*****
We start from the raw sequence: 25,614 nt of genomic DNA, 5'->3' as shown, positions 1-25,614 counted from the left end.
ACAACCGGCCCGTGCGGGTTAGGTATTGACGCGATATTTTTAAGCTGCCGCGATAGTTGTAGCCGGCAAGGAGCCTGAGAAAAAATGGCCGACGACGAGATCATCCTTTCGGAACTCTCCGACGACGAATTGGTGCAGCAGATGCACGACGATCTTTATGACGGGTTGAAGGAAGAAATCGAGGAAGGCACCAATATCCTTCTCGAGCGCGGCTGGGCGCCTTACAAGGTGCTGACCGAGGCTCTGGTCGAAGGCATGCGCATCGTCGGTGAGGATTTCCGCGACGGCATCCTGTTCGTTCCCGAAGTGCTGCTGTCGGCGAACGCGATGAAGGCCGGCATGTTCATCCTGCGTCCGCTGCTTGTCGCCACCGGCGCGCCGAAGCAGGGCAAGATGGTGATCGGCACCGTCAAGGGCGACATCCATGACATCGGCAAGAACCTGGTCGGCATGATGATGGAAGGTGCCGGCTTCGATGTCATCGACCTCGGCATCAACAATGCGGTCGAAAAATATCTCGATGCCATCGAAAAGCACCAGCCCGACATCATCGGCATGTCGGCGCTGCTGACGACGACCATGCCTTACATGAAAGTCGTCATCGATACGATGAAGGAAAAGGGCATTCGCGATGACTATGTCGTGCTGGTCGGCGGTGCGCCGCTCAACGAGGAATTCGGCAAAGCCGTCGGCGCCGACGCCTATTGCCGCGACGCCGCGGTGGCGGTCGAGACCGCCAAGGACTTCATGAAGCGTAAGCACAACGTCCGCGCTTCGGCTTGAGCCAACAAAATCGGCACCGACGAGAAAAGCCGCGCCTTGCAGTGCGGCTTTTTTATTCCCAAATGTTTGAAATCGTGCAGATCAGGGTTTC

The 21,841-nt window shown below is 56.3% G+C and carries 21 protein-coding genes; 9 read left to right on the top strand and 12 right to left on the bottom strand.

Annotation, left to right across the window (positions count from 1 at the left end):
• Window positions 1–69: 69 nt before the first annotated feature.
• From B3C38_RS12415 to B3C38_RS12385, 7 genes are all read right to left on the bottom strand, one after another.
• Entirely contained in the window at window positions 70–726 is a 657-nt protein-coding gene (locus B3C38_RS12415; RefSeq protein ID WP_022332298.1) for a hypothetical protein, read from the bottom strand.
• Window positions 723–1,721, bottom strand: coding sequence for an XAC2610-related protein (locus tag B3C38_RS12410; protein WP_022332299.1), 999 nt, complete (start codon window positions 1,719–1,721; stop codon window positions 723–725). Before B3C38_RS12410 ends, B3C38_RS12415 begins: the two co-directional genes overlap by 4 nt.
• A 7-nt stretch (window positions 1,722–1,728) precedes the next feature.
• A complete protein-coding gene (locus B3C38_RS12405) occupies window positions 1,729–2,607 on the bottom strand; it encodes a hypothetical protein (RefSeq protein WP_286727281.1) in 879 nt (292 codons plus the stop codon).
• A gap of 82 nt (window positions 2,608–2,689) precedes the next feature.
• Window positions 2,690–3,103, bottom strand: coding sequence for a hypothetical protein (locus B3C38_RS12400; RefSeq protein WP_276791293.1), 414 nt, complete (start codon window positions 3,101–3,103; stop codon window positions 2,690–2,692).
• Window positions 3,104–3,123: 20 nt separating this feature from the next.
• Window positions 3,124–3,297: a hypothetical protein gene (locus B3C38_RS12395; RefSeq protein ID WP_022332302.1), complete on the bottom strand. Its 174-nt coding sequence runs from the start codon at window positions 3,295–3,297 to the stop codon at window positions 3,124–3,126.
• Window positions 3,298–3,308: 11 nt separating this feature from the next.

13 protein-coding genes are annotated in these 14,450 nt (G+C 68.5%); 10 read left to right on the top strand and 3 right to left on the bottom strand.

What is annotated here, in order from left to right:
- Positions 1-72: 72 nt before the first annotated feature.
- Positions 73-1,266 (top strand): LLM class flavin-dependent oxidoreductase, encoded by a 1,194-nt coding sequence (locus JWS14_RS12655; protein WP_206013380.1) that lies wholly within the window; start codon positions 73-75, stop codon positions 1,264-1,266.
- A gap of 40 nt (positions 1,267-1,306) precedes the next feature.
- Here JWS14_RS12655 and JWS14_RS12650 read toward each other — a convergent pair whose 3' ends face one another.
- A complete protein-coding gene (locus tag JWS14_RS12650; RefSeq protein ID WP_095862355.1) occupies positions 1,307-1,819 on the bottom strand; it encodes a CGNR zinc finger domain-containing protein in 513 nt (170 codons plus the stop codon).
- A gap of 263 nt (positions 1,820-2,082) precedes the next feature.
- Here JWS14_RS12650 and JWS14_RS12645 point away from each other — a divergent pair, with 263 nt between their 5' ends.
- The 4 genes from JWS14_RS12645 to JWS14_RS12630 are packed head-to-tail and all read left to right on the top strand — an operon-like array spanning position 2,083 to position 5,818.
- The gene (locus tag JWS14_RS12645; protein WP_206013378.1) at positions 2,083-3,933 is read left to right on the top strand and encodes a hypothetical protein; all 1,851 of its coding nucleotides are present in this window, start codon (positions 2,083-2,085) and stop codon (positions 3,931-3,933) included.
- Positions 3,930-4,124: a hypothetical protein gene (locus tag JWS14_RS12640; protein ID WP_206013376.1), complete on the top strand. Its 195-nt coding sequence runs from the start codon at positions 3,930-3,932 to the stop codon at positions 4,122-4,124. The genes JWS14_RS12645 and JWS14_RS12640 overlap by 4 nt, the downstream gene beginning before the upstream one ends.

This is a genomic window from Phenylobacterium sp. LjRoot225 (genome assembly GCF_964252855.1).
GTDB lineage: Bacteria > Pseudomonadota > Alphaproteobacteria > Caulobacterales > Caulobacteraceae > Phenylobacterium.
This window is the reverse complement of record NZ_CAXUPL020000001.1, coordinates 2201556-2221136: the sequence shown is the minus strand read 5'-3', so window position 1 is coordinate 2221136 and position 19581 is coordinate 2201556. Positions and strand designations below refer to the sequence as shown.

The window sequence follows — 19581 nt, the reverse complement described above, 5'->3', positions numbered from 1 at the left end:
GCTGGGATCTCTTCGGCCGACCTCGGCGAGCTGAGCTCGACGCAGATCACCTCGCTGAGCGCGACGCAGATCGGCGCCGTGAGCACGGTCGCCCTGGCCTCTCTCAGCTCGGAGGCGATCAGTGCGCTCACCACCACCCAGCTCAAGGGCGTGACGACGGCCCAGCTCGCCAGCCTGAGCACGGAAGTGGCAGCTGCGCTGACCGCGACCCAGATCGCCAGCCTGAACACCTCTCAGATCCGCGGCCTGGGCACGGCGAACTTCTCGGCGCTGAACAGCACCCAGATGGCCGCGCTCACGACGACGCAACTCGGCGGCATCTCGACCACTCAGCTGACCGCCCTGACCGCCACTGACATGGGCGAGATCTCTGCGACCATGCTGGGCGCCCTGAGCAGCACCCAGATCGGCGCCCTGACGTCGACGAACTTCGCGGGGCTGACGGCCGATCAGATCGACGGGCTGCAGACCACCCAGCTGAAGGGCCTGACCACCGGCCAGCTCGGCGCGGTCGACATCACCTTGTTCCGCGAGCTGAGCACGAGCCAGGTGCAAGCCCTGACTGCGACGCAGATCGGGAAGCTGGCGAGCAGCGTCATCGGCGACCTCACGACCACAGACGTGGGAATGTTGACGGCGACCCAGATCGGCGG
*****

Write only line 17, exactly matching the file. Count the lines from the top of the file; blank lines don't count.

What is annotated here, in order from left to right: